Monday, September 26, 2016

The Beatles; Eight Days A Week - The Touring Years By Ron Howard


                                      The Beatles Movie

                                  The Whole World Lit UP
                                     A Ron Howard Film

I must admit I’m a Beatles fanatic. I bought all their albums, bootlegs, 45’s and DVD’s. I was there watching my heroes on Ed Sullivan and I never looked back. As The Beatles became a marker for us baby boomers. We witnessed the killing of JFK and our colors lost their luster and darker sepia tones emerged to rob us of our sense of safety. The Beatles changed all the rules and came out on top. Ron Howard did it right starting with the early tours in Germany before Beatlemania broke out in America. He included dark passages at the Reeperbahn in Hamburg as well as Lennon’s misstep about religion and the subsequent violence ensued. Kids and parents tossed this precious cargo of music onto bonfires, needlessly destroying the music that could soothe and create even more love. Howard captured the Beatles in their early prime when the put on incredible concerts. Giles Martin (George Martin’s son) did an incredible job restoring the live performances as the original tapes were in bad shape. He also resurrected the Shea Stadium concert tapes with parts from the Hollywood Bowl concert. Giles Martin said, “the response to the movie and Hollywood Bowl album is just amazing, more than I expected. It’s great to see that people are being so emotionally touched by it.”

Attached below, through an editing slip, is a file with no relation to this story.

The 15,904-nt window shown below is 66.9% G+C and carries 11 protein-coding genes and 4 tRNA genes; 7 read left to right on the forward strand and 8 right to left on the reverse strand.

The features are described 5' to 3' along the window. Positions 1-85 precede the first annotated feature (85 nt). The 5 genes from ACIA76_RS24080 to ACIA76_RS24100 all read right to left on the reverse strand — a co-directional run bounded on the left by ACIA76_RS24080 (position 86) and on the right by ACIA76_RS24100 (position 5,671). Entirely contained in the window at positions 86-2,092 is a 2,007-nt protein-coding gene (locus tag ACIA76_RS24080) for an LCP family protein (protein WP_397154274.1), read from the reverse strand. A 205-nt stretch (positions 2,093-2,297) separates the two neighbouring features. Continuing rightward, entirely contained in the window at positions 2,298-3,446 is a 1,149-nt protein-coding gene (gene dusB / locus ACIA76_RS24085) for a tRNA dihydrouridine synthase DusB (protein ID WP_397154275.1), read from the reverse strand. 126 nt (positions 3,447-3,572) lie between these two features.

Howard has worked his magic once again. He took this small independent documentary and made it a masterpiece. This little film is out grossing multimillion dollar studios. Go figure.

There have been no demographic surveys but there have been anecdotal citing’s of adolescent girls who love Paul or Ringo and the other Beatles. Audiences have responded to the part of the film that reveals contract rider specifying that the Beatles would not to segregated audiences. Whoppi Goldberg saw the Beatles in their heyday and thought nothing about race. It was more about music and The Beatles attempt to replicate Motown, rock & roll and rhythm and blues. Howard captures the Beatles during a time of transition that were both political and cultural. They opened up America to all these changes.

The film is not available in certain markets but if you have HULU, you can watch the movie from the comfort of your own home. Check it out!


Bo White

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